Calibration Routine

Before performing a power measurement, the user must perform a calibration routine across frequency.

Figure 8. Calibration Routine Tab


Figure 8 shows the Calibration tab. A frequency is selected using the numeric selection box. Three power levels are then applied at that frequency. This 3-point calibration routine calculates two different slope and intercept values for the calibration frequency. These values are stored in the look-up table and used for power calculation. Figure 9 shows an example of calibration data for a selected frequency.

Figure 9. 3-Point Calibration Data Example


Each of the calibration points have a corresponding measured ADC code, as shown in Figure 9. These codes are used to calculate a slope and intercept value for each of the two regions between the calibration power levels. Calibration values stored for each calibrated frequency contain a slope and intercept for these two power regions, as shown in the look-up table outline in Figure 10.

Figure 10. Look-up Table Outline


Measurement Sequence

Figure 11 shows the measurement sequence executed during power measurement.

Figure 11. Measurement Sequence


When the user clicks Read, the set of calibration values for the calibration frequency closest to the selected operating frequency are read from the look-up table.

These calibration values contain slope and intercepts for the two power regions of the 3-point calibration routine. The raw ADC code is then read through the SPI interface. This code is used for the power calculation. The slope and intercept from one of the two power regions are extracted from the calibration values for the selected frequency, based on the raw ADC code read.

With these slope and intercept values, power is then calculated using Equation 1 and displayed in the GUI. If the Continuous checkbox is selected, the measurement is repeated periodically for the selected frequency.

Measurement Timing

The timing of each measurement is shown in Figure 12. The ADC is sampled after the convert start (CONSTB) input is asserted low using a GPIO on the SDP-S interface board. After approximately 1 ms, the resultant ADC code value corresponding to the sampled voltage is transferred over the SPI. After calculating power, the GUI display is updated with the current power measurement. The measured power is displayed on the GUI for 1 sec. If measuring continuously, the measurement is repeated.

Measurement Timing

Figure 12. Measurement Timing

A complete set of documentation for the EVAL-CN0399-SDPZ board including schematics, layout files, and bill of materials can be downloaded from www.analog.com/CN0399-DesignSupport.

Test Results

After performing the calibration routine at different frequencies, measurement data was manually gathered over the entire power range of the detector to verify that the detector circuit was measuring power accurately.

Figure 13. Input Power vs. Measured Power Data


As shown in the results in Figure 13, the circuit tracks the input power accurately from 10 MHz to 6 GHz. Over this frequency range, the maximum deviation from the actual input power was determined to be 0.57 dB at 5 GHz.

Common Variations

At low input power levels (below −20 dBm), the nonlinearity of the transfer function of the ADL5904 increases, suggesting that calibration points can be placed in this region. Note that there is no requirement or benefit in spacing the calibration power levels at even intervals.

If USB power was not available from the port of the PC, as an alternative, a 3.3 V supply can be provided externally to the circuit via the VPOS and GND test points. If an external supply is used, R15 is removed to isolate the on-board regulator output.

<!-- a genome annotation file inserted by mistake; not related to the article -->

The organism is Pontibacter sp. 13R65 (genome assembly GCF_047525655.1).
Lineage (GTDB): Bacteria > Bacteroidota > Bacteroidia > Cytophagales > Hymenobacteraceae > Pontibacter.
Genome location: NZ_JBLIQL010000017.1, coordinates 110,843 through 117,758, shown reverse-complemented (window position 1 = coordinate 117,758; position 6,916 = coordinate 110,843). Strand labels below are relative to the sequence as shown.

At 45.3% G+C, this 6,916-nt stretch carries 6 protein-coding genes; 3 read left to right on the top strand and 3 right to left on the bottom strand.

Instead of using the internal 2.5 V reference, an external reference source can be supplied to the VREF pin of the ADC to increase the reference voltage or to provide a more stable reference.

An alternative method of reading from the ADC is to use the serial port (SPORT) interface protocol. Using SPORT requires that the larger SDP-B interface board (EVAL-SDP-CB1Z) be used. Custom software must also be programmed for use with the SPORT interface. This option is useful for applications that require faster throughput rate, because using the SDP-B interface board provides up to 1 MSPS throughput.

Circuit Evaluation & Test

Equipment Needed

The following equipment is needed to perform the evaluations described in this circuit note:

Setup and Test

To set up and test the EVAL-CN0399-SDPZ board, connect the SDP-S board to the EVAL-CN0399-SDPZ board and connect the USB cable from the PC to the SDP-S board.

  1. Turn on the signal generator and ensure that the RF output signal is off.
  2. Directly connect the RF output of the signal generator to the input of the RF power meter board.
  3. Open the evaluation software, ADL5904 Low Power RF Power Meter.exe, and click Connect.
  4. Click the Calibration tab in the software window, and begin the calibration routine by setting the signal generator frequency to 1 GHz, and setting the power level to −20 dBm.
  5. Turn on the RF output of the signal generator, then click Low Cal. Point in the software window. A dialog box appears indicating that the calibration code has been stored for that power level.
  6. Repeat Step 4 and Step 5 for each of the calibration points at 1 GHz, adjusting the power level of the signal generator each time.
  7. Click Calibrate to calculate the slope and intercept values for 1 GHz. This operation stores the values in a look-up table in the software folder.
  8. On the signal generator, adjust the power level to −10 dBm output.
  9. In the software window, click the Power Measurement tab.
  10. Select the Continuous checkbox and click Read.
  11. The RF Power display box reads −10 dBm at 1 GHz.
  12. Increase the power level in 1 dB steps from −10 dBm to +15 dBm. In the software window, the power level is read up to +15 dBm.
  13. To halt measurement, click Stop.

Functional Block Diagram of Test Setup

Figure 14 shows the functional block diagram of the test setup.

Figure 14. Functional Block Diagram of Test Setup


A photograph of the top of the EVAL-CN0399-SDPZ board is shown in Figure 15. The bottom view in Figure 16 shows the EVAL-SDP-CS1Z board connected to the EVAL-CN0399-SDPZ board.

Figure 15. Top View Showing EVAL-CN0399-SDPZ Board


Figure 16. Bottom View Showing SDP-S Board Connected to EVAL-CN0399-SDPZ Board

Sample Products




Available Product
Models to Sample

ADP160 Ultra Low Quiescent Current 150 mA, CMOS Linear Regulator






















AD7091R 1 MSPS, Ultralow Power, 12-Bit ADC in 10-Lead LFCSP and MSOP




DC to 6 GHz, 45 dB TruPwr Detector with Envelope Threshold Detection